Former prime minister Thaksin Shinawatra’s visit to Hong Kong this weekend has nothing to do with the Cabinet reshuffle or the selection of a new Pheu Thai Party leader, the ex-PM’s legal adviser told the media yesterday.
“Thaksin is just visiting to meet with his friends, including MPs and ministers, but that does not mean he is linked to the Cabinet line-up,” Noppadon Pattama said.
Thaksin is expected to be in Hong Kong over the weekend before heading to London.
Noppadon said the former prime minister had been told about Yongyuth Wichaidit vacating his seat in the House of Representatives as well as quitting the post of party leader.
“I understand that Thaksin has voiced regrets about Yongyuth’s exit, but he has also commended him for showing his spirit to put the party’s interests before his personal problems,” he said.
The lawyer reiterated that Thaksin would not exert any influence in the naming of the new Pheu Thai leader. He added that the party’s executive board was scheduled to meet on Monday to decide which deputy leader should take over as caretaker pending the appointment of Yongyuth’s successor in a month or two.
He said veterans from the now-defunct Thai Rak Thai party, as well as Pheu Thai executives and outsiders, would be given equal opportunities for the post. Noppadon explained that the new leader should be accepted within the ranks and possess administrative skills, adding that politicking abilities was not a job requirement.
“It is not necessary that the party leader be a politician, because Pheu Thai operates under given policies,” he said.
As for whether retired national police chief Priewpan Damapong would be considered, he said he had not heard his name being brought up.
In relation to the Cabinet reshuffle, he said he did not think the rearranging of posts would take place this month. He added that changes should happen after the censure debate, which has tentatively been scheduled for next month, is completed.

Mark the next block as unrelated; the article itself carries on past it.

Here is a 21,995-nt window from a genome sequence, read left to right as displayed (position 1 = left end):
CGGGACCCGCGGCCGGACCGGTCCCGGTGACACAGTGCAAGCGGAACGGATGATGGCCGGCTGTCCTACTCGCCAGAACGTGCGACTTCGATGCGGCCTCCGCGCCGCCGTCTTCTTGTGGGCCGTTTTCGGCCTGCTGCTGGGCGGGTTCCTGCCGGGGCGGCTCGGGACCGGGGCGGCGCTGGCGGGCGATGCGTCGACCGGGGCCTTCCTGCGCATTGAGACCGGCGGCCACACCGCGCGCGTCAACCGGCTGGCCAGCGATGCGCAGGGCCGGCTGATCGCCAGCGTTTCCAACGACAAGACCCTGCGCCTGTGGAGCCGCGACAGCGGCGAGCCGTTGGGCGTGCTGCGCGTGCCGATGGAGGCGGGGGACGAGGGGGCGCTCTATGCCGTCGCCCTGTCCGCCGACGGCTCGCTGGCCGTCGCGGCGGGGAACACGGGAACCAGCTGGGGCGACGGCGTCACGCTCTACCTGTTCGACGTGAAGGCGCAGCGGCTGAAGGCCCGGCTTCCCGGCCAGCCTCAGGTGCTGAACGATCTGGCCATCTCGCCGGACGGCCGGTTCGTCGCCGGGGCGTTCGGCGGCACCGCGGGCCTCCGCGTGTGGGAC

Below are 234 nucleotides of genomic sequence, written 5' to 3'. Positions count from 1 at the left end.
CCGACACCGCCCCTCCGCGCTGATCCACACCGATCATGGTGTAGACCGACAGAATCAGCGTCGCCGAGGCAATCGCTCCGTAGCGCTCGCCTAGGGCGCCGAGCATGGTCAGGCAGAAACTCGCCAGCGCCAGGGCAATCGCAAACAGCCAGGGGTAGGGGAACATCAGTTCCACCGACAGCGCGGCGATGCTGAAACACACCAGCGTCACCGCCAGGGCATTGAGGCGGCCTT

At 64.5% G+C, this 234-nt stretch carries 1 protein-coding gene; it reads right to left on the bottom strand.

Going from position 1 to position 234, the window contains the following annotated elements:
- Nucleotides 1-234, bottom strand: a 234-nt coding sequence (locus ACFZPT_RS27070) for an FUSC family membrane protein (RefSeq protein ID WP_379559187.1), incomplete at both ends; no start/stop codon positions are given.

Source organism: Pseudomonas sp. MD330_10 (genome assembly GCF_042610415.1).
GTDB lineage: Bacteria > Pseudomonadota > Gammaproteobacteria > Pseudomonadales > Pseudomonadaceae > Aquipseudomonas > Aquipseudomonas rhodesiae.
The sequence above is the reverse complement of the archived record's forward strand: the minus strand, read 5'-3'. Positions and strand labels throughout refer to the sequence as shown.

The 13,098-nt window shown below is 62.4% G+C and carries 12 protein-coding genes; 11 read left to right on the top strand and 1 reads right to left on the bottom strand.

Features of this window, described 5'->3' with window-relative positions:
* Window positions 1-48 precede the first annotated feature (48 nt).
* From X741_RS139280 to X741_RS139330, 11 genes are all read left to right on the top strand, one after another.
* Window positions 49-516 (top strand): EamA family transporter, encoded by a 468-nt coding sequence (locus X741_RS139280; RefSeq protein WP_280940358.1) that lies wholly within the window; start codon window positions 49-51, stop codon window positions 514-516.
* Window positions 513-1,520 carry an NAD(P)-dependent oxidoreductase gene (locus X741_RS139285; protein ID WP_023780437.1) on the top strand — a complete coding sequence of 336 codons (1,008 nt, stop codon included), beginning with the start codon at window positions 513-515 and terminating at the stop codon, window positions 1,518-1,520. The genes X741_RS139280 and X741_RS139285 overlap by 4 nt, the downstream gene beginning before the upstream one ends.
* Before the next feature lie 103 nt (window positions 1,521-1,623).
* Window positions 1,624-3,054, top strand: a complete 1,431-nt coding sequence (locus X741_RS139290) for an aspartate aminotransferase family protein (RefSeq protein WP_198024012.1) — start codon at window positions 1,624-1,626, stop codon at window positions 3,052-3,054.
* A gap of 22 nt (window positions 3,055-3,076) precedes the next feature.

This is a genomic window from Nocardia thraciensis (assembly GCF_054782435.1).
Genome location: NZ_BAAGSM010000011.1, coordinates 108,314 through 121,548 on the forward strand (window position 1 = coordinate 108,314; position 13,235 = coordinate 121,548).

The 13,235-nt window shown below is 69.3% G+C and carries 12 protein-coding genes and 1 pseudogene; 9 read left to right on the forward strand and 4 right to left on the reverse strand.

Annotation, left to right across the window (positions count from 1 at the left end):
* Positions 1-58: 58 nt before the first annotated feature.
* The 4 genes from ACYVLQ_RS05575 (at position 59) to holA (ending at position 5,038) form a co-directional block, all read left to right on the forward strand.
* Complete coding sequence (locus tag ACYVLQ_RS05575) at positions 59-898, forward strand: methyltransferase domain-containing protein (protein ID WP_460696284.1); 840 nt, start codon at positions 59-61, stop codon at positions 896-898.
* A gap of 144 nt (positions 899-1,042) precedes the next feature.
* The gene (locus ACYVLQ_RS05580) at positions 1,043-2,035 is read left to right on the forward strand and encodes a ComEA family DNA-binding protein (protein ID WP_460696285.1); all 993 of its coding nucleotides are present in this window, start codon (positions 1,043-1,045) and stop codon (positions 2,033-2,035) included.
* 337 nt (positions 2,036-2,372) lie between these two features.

Meanwhile, Foreign Minister Surapong Towichukchaikul said Yongyuth should have waited to clear his name before stepping down as party leader, adding that the politician’s early exit would be used as a politicking tool by the opposition Democrat Party.
Yongyuth gave up his positions in the government, the legislature and the party after Democrats initiated a judicial and administrative review of his job status.
Under the Constitution, someone accused of a disciplinary offence is banned from holding a House seat or joining the Cabinet.
The foreign minister also dismissed allegations that Thaksin’s sister Yaowapa Wongsawat wielded influence over Pheu Thai, saying she was a former MP and maintained contact with “everyone” from the days of Thai Rak Thai to the present. “It is not easy for a former MP to turn her back on politics, but Yaowapa does not interfere,” he said.
Surapong added that many people might consider her a faction leader, but the truth is that she talks to all younger politicians who hold her in high respect.
Despite speculation that Yaowapa might become Pheu Thai party leader, he said that as far as he knows, she has already turned down the offer. When asked about Priewpan’s prospects, he said anybody with administrative experience could apply.
However, he side-stepped the question whether Prime Minister Yingluck Shinawatra would take over as party leader. “The party has had several bitter experiences as independent organisations appear to be unfair,” he said.
Separately, Pheu Thai secretary-general Charupong Ruangsuwan said the party’s executive board would meet on Monday to decide on Yongyuth’s successor, not an acting leader. He said it was not necessary for people to submit their applications because the executives had possibly already decided who should lead their party.
Meanwhile, Defence Minister Sukampol Suwannathat said he had not been approached. “I don’t think I am a candidate for the job, so please stop speculating,” he said.